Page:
If you'd forgotten that, then watching Hill cover Jimmy Graham and return an interception for a touchdown Monday Night to help the Ravens beat the Saints brought it all back home for you. Hill is a special talent, and he would undoubtedly be an asset to a struggling Giants defense that's especially banged up in the secondary.
But none of that means the Giants were wrong to release Hill in June after learning of his third drug suspension in as many seasons.
"When you run a business, you have to be able to rely and depend on people to be there when you need them to perform their duties," Giants coach Tom Coughlin said at the time.
And that's it. Releasing Hill had nothing to do with the Giants' feelings about drugs, about Hill personally or about his ability to help them win their Week 12 game. It was all about the Giants deciding, with good reason, that they couldn't trust Hill to show up for work. He misses games due to a drug suspension literally every single year. His next suspension would likely be for at least a full year, if not longer. You can't keep investing time and resources and a roster spot in a player who has proven he's not going to be able to play every game.
There are players all over the league who get injured and miss games every year, and it's easy for people to understand the idea of moving on from those players because they can't get on the field. This should be even easier to understand. Hill doesn't have injury issues, which wouldn't necessarily be his fault. He has bad-life-decision issues, which are his fault and which he has shown an inability and/or unwillingness to correct.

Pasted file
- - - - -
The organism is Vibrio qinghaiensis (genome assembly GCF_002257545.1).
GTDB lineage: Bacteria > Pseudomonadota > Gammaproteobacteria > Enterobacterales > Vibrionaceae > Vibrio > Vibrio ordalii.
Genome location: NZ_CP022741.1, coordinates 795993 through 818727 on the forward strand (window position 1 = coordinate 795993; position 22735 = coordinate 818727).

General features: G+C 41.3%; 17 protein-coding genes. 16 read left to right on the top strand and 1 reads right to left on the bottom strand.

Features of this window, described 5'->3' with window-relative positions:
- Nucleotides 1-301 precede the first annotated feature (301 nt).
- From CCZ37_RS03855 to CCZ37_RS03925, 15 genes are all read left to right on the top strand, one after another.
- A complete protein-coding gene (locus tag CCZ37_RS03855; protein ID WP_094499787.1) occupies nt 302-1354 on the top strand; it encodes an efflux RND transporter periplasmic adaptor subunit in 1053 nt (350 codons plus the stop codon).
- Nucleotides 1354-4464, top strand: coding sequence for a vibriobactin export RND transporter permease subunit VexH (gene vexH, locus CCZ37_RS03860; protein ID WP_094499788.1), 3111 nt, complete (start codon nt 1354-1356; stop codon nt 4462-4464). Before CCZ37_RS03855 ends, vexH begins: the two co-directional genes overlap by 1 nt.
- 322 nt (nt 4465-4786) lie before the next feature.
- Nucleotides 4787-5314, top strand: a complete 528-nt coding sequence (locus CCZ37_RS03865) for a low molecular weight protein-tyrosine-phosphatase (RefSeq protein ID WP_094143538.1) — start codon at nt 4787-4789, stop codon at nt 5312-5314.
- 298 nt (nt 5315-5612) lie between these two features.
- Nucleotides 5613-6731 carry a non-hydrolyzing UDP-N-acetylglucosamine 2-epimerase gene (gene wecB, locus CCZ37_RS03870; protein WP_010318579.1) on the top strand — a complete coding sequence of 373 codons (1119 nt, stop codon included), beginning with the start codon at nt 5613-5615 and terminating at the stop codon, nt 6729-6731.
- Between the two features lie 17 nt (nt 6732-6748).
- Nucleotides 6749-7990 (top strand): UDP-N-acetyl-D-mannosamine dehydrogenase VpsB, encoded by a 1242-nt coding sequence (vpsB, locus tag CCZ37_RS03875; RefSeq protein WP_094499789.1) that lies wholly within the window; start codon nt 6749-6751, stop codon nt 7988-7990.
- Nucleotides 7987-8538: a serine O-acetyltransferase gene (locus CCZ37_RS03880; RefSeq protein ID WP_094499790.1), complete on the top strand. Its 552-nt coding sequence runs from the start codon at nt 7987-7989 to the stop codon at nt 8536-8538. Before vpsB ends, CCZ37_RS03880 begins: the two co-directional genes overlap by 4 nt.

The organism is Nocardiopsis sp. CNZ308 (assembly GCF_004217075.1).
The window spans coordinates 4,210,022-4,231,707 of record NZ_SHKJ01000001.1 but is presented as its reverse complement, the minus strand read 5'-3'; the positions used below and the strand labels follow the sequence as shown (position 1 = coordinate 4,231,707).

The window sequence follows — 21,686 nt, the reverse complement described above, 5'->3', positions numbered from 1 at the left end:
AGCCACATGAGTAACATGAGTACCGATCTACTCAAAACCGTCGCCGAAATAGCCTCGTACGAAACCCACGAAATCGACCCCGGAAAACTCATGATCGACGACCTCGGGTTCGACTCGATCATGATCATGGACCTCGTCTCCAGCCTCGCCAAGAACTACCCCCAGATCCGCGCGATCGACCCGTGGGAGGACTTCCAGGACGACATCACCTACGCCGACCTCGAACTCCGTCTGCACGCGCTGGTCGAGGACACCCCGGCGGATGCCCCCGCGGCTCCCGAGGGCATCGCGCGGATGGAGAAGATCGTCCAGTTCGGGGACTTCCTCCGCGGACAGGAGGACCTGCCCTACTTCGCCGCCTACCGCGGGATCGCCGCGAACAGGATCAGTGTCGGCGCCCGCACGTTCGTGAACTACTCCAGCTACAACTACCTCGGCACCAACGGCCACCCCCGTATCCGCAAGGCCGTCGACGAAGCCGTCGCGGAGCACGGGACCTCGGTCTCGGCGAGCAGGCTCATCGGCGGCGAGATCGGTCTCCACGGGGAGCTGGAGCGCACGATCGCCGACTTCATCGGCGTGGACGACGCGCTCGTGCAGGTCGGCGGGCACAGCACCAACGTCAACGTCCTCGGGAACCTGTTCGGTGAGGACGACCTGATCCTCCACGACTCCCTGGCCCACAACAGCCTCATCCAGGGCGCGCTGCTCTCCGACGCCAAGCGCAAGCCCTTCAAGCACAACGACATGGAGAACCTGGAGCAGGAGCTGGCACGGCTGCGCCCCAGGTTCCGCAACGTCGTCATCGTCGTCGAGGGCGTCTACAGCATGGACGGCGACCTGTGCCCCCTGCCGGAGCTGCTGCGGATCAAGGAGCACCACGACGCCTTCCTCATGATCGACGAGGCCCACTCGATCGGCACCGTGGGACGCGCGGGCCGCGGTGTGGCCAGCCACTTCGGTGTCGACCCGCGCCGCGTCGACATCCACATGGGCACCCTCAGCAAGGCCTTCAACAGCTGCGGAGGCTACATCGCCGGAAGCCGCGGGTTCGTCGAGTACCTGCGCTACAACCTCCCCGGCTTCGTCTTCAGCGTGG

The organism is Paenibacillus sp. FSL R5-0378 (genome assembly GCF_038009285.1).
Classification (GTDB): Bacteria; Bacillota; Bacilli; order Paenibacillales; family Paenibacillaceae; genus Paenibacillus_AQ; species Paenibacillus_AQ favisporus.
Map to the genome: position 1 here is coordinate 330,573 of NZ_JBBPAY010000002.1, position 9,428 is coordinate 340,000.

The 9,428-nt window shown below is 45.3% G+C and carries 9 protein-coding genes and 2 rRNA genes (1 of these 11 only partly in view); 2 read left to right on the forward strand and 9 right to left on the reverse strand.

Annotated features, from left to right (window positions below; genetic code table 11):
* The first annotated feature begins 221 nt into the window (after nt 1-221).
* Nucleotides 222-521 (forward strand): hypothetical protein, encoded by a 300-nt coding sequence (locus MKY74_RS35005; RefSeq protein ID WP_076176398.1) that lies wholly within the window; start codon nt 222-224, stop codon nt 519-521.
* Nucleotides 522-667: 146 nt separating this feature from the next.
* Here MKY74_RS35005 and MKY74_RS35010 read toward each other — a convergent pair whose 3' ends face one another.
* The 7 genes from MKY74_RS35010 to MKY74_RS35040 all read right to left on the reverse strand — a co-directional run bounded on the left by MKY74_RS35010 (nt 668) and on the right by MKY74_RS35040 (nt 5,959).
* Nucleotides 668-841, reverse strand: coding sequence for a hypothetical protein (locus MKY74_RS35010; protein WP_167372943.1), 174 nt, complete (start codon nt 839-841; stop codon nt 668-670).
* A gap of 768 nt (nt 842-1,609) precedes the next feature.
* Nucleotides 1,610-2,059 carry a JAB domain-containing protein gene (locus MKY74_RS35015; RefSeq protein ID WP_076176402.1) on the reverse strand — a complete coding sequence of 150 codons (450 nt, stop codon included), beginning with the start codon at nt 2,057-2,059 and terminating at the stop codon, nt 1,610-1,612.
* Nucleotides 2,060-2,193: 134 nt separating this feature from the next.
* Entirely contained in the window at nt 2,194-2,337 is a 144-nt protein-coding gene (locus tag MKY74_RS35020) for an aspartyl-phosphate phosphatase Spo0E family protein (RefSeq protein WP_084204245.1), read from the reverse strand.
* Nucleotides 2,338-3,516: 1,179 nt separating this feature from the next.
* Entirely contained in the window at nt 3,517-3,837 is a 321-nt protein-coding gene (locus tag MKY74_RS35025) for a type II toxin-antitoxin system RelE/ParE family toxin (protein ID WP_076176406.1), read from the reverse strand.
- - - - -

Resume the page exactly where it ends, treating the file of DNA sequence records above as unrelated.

"Will knew the situation he put the Giants in. He forced their hand," Giants safety and Hill confidant Antrel Rolle said at the time of the suspension. "For him to keep moving himself in the wrong direction is not a good thing. It's too easy to do right to keep doing wrong."
The Giants are happy to see Hill succeeding in Baltimore, where he sat out the first six games of the season after his latest suspension. They liked him as a person and loved him as a player, and no one in their building is surprised to see him playing well. But in order to get the benefits of Will Hill, you have to accept the drawbacks -- the most significant of which is the likelihood that he tests positive once again for drugs and can't play for you anymore. The Giants decided they'd had enough of assuming that risk, and just because Hill had a big game Monday Night, it doesn't mean it was the wrong decision.